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My mother and my step-father by Joe Moler
Desanka and Stevitca
(or: my mom and my step-father)
Damn this blasted rain that fucks up this anyway gloomy Brooklyn like nothing else can.
And the rain today seems to me like a message sent by the Fall announcing "I am coming soon". Just like that. It's drizzling and unbearable. I shoved a disc into the disc player so, there, everything fits into this sad mood. Someone is singing a song asking "Mother, why aren't you immortal"... And this reminds me of my Desanka, my little Deskictca, my best friend and pal.
She took care of me a long while when I was fatherless and then he, Stevitca, my step-father appeared and that started a film that lasted until a couple of years ago. They both deserve to have me speak a little about them. So, hire's a few words about Deskitca and Stevitca.
Stevitca, that step-father of mine, give us a hard time. Before the WW Two, he had been wealthy, lived lavishly and riotously, chased after whores and caroused until the down. The prostitutes of city of Lescovatc where he was living, the night clubs, and musicians, know him well. "There's Stevitca coming, there'll be plenty of dough and singing throughout the night" they'd say and they were right.
But then the war began with American and German bombs falling all over Lescovatc city and demolishing Stevitca's warehouses and all his wealth and as soon as the Partisans arrived they collected whatever was left. Practically down-and-out, good looking Stevitca , who incidentally had a fine singing-voice and played the accordion and looked a lot like Clark Gable, was now penniless as he come to our small Morava river townlet to work as a manual worker and porter. He laboured and cursed at everything around and especially at the fate that had played such a brutal game with him. Only yersteday horse-drawn carriages had driven him home from the night clubs and bars followed by a brass-band while his city prostitutes squeladed in his lap. Now he could buy only ten cheap "Drava" cigarettes but not the whole pack. His accordion, the sole remnant of his wealth, now stood in a corner of his solitary room to remind him of the cheerful and carefree times that were gone forever. "Gone With the Wind." Mr. Clark Gable, he was sure to have thought once in a while when he trimmed his thin, black mustache in front of the mirror. It was in the factory that he met my mother, Desanka, a widow with a child, and that child was me. She had been the wife of an officer - pilot who in those glorious, unforgettable pre-war years had been the first man, with his brother also a pilot, in a new imported Franch plane, to fly under the Sava River bridge and with this jeat to embellish nearly all the front pages of the former newspapers. My own father, unfortunately, died right after the war and I was born soon afterwards without getting a chance to either see him or get to know him. Being widowed, my mother found employment in the same factory packaging jars, glasses and bottles that were later loaded into trucks by the formerly wealthy Stevitca from city of Lescovac, and than driven to warehouses, to wait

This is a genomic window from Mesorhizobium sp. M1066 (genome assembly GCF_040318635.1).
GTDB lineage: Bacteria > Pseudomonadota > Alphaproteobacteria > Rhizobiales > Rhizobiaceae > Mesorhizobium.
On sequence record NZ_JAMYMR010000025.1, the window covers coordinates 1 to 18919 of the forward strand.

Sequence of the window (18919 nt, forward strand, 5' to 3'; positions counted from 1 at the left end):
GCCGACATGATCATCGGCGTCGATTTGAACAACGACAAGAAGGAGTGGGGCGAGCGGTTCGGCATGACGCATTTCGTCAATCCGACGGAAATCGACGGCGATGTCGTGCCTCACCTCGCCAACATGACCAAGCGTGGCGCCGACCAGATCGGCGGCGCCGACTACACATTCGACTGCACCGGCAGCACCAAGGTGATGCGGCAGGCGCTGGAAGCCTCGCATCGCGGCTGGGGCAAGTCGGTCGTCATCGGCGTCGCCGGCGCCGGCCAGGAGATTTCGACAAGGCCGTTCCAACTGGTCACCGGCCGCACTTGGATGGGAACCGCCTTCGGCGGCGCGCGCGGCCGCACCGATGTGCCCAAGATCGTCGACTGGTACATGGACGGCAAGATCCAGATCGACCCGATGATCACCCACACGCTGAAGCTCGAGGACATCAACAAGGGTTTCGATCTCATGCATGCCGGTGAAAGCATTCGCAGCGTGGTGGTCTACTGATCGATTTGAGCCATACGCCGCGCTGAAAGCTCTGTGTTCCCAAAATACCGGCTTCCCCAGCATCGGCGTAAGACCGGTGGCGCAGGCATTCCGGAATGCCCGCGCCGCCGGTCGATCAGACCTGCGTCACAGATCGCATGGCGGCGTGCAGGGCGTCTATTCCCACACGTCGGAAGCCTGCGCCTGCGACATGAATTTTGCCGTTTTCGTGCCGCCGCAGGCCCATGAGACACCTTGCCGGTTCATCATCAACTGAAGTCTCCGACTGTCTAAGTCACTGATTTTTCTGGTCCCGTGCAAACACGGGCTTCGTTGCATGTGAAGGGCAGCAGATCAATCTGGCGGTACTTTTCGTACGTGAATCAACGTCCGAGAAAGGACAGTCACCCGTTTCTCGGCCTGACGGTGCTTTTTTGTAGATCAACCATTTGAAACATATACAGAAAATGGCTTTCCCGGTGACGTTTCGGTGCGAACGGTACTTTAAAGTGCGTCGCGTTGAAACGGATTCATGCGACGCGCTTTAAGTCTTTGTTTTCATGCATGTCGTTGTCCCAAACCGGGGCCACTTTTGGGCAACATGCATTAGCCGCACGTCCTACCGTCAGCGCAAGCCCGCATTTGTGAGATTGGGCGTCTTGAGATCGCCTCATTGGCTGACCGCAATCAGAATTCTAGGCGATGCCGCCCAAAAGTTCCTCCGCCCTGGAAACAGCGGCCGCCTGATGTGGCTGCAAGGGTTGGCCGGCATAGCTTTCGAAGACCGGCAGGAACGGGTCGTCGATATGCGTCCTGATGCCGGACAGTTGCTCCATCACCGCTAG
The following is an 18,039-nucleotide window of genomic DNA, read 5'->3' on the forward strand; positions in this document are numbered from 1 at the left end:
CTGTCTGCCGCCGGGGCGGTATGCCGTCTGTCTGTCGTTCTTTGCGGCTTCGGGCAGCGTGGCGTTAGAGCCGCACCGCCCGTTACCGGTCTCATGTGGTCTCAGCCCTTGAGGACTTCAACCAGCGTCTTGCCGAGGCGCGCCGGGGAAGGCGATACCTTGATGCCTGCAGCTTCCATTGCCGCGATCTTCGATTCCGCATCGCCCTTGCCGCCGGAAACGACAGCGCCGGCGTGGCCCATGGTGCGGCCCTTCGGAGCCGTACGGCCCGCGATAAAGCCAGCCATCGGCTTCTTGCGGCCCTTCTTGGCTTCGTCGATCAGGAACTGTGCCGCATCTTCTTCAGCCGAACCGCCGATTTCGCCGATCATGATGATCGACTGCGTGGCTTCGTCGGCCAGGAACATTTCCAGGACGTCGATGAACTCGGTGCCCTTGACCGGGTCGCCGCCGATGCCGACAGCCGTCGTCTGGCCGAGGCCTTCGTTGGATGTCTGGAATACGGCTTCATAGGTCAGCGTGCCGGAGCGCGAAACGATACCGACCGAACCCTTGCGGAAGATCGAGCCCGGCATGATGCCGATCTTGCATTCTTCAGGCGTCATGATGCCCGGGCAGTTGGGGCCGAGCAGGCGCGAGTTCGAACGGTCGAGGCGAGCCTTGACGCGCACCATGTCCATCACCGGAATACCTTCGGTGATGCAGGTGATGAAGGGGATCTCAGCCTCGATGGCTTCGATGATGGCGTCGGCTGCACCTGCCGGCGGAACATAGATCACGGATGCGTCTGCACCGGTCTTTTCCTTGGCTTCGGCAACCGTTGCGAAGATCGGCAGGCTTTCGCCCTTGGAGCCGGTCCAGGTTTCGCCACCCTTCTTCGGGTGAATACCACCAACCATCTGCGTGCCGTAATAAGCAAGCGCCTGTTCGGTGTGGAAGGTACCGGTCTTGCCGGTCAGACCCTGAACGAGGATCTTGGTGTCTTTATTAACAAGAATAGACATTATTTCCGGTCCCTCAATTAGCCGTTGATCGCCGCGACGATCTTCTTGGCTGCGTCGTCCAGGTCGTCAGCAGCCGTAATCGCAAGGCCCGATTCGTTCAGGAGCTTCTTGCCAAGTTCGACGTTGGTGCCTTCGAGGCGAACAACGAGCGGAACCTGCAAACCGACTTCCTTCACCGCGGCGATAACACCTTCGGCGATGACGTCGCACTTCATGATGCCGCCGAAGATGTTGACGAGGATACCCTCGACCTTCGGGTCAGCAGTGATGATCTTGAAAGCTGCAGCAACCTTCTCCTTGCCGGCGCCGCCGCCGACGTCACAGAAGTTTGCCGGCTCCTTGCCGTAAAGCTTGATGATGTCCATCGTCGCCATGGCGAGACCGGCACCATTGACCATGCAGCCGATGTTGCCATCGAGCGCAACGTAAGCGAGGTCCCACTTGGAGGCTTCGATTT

For the day when they could be sold or exported to the Europe that was fully recovering and cleaning up the war time ruins.
My mother was beautiful, the most beautiful person in the world, and that world, at least for me, was that townlet with the big factory from which we all gained our livelihood.